On Sunday, Trump tweeted that the Times had written “phony and exaggerated accounts,” adding that “people should not be entering our Country illegally, only for us to then have to care for them.”
In response, the publication’s communications department told the president it stood by its reporting.
“We are confident in the accuracy of our reporting on the U.S. Border Patrol’s detention centers,” it said.
The Times then called attention to a section within the Saturday article detailing that it had partnered with the El Paso Times to conduct “dozens of interviews” including “current and former Border Patrol agents and supervisors; lawyers, lawmakers and aides who visited the facility; and an immigrant father whose children were held there.”
“The review also included sworn statements from those who spent time at El Paso border facilities, inspection reports and accounts from neighbors in Clint,” it said.
The article details squalor and overcrowding within the Clint facility, a site the Times describes as secretive since its opening in 2013.
A map of the center points to rows of tents outside where, during an influx of arrivals, migrants were kept.
Among the Times’ particularly disturbing findings were outbreaks of vaccine-preventable diseases, hunger, soiled clothing, sobbing children and one girl so depressed she was placed on suicide watch:
Outbreaks of scabies, shingles and chickenpox were spreading among the hundreds of children who were being held in cramped cells, agents said. The stench of the children’s dirty clothing was so strong it spread to the agents’ own clothing — people in town would scrunch their noses when they left work. The children cried constantly. One girl seemed likely enough to try to kill herself that the agents made her sleep on a cot in front of them, so they could watch her as they were processing new arrivals.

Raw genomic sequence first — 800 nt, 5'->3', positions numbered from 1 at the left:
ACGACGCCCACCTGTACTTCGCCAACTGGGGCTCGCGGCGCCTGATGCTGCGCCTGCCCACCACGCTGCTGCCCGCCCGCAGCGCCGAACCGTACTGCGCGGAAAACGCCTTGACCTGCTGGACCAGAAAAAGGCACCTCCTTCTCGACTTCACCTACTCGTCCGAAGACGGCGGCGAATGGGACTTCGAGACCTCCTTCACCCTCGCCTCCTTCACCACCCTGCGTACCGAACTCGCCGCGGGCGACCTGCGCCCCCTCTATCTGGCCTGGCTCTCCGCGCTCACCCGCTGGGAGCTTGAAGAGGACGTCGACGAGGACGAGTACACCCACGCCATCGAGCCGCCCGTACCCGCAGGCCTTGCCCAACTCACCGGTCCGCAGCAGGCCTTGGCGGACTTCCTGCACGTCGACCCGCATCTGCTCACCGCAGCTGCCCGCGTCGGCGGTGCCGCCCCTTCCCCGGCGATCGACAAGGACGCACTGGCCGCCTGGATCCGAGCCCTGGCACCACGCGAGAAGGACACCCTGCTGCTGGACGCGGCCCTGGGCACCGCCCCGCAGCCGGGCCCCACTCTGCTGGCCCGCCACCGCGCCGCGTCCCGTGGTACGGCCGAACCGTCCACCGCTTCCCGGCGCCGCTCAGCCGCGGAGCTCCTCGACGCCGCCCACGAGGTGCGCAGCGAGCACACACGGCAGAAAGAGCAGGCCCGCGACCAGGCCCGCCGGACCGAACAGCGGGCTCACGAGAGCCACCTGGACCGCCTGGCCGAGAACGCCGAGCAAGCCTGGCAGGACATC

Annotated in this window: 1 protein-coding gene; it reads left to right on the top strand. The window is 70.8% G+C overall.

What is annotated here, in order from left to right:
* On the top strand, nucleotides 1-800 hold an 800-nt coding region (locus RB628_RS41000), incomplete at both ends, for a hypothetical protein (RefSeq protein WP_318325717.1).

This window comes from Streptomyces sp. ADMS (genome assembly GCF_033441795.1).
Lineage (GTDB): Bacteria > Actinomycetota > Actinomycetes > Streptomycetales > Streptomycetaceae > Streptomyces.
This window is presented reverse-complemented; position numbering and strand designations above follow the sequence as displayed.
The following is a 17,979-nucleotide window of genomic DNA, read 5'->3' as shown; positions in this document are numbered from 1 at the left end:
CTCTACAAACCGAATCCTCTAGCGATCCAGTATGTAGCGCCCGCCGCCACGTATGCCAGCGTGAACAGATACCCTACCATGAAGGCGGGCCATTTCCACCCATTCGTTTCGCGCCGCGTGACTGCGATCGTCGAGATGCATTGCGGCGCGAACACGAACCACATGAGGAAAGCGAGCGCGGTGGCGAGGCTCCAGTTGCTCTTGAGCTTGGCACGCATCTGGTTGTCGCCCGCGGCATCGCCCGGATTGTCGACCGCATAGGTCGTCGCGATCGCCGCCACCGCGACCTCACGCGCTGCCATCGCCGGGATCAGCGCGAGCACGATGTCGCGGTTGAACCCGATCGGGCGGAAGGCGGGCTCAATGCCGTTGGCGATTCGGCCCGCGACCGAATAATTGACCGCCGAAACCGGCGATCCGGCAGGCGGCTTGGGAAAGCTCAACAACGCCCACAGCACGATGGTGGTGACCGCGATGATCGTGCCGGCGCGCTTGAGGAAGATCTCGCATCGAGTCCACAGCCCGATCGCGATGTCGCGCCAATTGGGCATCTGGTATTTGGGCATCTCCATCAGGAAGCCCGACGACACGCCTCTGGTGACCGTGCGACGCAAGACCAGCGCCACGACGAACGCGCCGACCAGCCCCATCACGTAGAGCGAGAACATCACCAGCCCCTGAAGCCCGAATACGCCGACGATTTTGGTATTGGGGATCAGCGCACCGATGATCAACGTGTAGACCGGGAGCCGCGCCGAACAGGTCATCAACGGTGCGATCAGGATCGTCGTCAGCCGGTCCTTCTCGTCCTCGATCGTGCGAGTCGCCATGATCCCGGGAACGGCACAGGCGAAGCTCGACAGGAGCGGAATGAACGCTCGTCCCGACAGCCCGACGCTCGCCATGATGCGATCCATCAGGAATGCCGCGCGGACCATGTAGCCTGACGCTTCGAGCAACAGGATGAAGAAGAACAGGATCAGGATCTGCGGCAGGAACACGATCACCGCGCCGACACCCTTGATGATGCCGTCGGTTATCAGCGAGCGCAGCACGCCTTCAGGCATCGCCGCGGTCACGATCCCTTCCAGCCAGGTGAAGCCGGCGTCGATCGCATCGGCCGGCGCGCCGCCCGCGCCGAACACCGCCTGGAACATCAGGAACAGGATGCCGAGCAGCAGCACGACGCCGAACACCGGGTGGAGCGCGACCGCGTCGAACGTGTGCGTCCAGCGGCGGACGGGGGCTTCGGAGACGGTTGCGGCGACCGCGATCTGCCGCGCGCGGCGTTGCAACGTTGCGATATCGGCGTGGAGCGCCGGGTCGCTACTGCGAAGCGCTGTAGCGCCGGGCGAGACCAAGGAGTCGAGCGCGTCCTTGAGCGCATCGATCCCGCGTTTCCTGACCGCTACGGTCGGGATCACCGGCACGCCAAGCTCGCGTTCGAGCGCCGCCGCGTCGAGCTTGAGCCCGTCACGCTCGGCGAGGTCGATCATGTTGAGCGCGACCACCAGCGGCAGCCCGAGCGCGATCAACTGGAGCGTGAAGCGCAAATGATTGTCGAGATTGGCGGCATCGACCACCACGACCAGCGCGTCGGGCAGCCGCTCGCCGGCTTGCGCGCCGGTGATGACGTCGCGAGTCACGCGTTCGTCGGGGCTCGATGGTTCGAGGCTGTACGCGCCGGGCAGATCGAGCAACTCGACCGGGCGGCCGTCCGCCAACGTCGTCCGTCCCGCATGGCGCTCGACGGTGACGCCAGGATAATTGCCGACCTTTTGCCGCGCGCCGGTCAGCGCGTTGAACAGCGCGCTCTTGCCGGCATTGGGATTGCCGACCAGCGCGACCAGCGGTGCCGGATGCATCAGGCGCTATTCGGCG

During an interview Sunday with ABC’s “This Week,” acting Department of Homeland Security Secretary Kevin McAleenan denied the Times’ report, claiming there is “adequate food and water” and that “the facility is cleaned every day.”
“We have no evidence that children went hungry,” he said. “Police station cells are not a good place for children, as I’ve said dozens of times.”
In June, The Associated Press revealed that the Clint center lacked food, water and sufficient sanitation. Though McAleenan denied that report as well, the federal government removed most of the minors being held in the station once the article emerged, scheduling them for transfer to other facilities.